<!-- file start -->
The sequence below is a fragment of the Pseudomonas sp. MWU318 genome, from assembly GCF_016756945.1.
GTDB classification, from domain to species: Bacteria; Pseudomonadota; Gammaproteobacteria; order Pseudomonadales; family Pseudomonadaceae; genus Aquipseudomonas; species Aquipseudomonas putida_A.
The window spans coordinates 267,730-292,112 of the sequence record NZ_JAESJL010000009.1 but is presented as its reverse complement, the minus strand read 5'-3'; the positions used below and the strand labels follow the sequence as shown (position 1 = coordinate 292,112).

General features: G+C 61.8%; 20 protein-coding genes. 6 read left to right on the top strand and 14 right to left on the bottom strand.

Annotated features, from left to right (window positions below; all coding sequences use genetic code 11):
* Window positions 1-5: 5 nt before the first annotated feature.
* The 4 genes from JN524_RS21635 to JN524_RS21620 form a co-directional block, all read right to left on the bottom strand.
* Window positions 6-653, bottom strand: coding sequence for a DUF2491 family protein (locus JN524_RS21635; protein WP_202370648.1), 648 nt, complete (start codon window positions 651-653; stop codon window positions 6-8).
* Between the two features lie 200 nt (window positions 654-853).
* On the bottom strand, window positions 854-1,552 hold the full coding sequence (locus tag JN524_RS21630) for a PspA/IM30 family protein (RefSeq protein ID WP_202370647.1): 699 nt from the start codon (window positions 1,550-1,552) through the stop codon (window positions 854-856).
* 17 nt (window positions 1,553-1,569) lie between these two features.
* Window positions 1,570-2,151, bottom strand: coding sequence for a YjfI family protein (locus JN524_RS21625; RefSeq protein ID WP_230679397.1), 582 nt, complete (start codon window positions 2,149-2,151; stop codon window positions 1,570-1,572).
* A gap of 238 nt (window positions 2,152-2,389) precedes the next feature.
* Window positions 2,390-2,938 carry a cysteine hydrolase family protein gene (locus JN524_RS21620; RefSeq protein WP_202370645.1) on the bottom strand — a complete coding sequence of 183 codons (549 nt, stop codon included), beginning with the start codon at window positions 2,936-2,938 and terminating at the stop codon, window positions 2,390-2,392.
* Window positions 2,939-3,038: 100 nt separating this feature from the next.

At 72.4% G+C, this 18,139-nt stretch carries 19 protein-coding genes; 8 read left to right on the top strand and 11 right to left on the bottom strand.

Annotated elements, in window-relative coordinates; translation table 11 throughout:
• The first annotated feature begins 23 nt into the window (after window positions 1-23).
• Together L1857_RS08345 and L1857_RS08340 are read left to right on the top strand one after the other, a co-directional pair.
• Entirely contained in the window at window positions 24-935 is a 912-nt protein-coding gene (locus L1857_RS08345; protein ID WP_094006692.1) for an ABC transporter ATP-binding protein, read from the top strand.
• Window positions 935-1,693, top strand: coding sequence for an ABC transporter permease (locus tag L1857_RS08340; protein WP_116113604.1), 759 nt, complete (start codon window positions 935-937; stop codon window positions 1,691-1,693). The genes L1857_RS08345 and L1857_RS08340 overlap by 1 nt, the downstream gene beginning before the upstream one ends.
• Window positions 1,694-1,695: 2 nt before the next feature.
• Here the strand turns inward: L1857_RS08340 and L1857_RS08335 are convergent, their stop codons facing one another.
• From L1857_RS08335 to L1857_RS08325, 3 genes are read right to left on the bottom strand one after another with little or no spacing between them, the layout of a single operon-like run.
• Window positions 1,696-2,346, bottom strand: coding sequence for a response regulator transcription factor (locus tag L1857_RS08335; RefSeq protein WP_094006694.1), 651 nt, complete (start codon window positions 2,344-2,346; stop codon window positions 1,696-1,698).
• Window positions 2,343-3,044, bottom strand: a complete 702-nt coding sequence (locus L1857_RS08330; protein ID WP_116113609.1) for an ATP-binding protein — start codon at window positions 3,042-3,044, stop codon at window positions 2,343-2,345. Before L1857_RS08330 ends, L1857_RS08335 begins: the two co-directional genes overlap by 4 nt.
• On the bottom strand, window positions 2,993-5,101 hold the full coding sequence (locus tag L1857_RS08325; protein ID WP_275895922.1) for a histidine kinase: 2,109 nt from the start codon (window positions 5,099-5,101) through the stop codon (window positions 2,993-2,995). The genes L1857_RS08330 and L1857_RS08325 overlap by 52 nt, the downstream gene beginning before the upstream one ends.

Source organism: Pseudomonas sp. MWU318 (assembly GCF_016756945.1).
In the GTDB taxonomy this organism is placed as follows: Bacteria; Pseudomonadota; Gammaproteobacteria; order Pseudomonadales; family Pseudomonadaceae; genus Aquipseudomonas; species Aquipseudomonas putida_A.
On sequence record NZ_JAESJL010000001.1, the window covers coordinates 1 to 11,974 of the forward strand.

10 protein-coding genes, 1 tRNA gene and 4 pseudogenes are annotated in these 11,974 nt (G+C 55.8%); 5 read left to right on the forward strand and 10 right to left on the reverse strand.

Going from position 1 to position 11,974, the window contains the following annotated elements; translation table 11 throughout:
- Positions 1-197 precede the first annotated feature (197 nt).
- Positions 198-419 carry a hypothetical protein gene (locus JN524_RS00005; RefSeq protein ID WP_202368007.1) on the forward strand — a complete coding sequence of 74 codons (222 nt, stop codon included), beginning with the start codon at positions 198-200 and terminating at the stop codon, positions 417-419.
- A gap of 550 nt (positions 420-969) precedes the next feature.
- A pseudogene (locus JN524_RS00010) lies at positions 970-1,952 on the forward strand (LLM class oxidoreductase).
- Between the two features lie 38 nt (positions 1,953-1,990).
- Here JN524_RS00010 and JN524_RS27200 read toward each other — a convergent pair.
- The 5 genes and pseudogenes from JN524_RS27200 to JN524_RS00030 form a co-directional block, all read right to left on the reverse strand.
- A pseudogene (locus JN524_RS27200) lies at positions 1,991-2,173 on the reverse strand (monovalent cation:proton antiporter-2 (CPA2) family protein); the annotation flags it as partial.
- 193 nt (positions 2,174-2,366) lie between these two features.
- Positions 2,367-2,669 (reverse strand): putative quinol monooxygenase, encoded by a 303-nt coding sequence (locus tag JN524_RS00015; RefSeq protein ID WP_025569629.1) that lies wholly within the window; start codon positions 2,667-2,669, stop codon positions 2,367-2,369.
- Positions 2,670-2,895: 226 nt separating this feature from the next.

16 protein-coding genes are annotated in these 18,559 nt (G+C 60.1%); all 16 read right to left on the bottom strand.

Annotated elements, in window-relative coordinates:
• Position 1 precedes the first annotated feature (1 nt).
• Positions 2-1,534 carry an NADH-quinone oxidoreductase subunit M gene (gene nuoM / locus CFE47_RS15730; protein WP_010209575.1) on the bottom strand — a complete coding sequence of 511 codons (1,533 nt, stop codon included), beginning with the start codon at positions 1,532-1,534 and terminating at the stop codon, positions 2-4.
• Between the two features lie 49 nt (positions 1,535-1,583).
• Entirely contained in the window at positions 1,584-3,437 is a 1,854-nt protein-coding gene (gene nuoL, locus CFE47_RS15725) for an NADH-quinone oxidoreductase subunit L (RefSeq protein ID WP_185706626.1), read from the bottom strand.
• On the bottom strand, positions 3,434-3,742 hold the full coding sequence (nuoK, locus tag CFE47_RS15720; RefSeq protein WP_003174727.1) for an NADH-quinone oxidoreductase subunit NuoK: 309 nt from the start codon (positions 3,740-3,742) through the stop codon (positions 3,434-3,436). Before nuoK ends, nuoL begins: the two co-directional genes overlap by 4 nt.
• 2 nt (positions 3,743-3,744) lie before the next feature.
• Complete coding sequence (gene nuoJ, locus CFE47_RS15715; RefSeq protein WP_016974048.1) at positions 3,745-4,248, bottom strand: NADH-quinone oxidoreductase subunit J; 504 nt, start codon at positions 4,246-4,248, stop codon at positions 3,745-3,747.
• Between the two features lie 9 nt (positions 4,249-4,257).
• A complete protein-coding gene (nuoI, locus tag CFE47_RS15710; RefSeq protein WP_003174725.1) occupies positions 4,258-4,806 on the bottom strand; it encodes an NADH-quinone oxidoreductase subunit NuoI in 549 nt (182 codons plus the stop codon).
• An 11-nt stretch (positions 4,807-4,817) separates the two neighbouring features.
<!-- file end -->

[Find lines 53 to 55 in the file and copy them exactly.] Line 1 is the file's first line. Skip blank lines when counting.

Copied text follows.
• Between the two features lie 9 nt (positions 4,249-4,257).
• A complete protein-coding gene (nuoI, locus tag CFE47_RS15710; RefSeq protein WP_003174725.1) occupies positions 4,258-4,806 on the bottom strand; it encodes an NADH-quinone oxidoreductase subunit NuoI in 549 nt (182 codons plus the stop codon).
• An 11-nt stretch (positions 4,807-4,817) separates the two neighbouring features.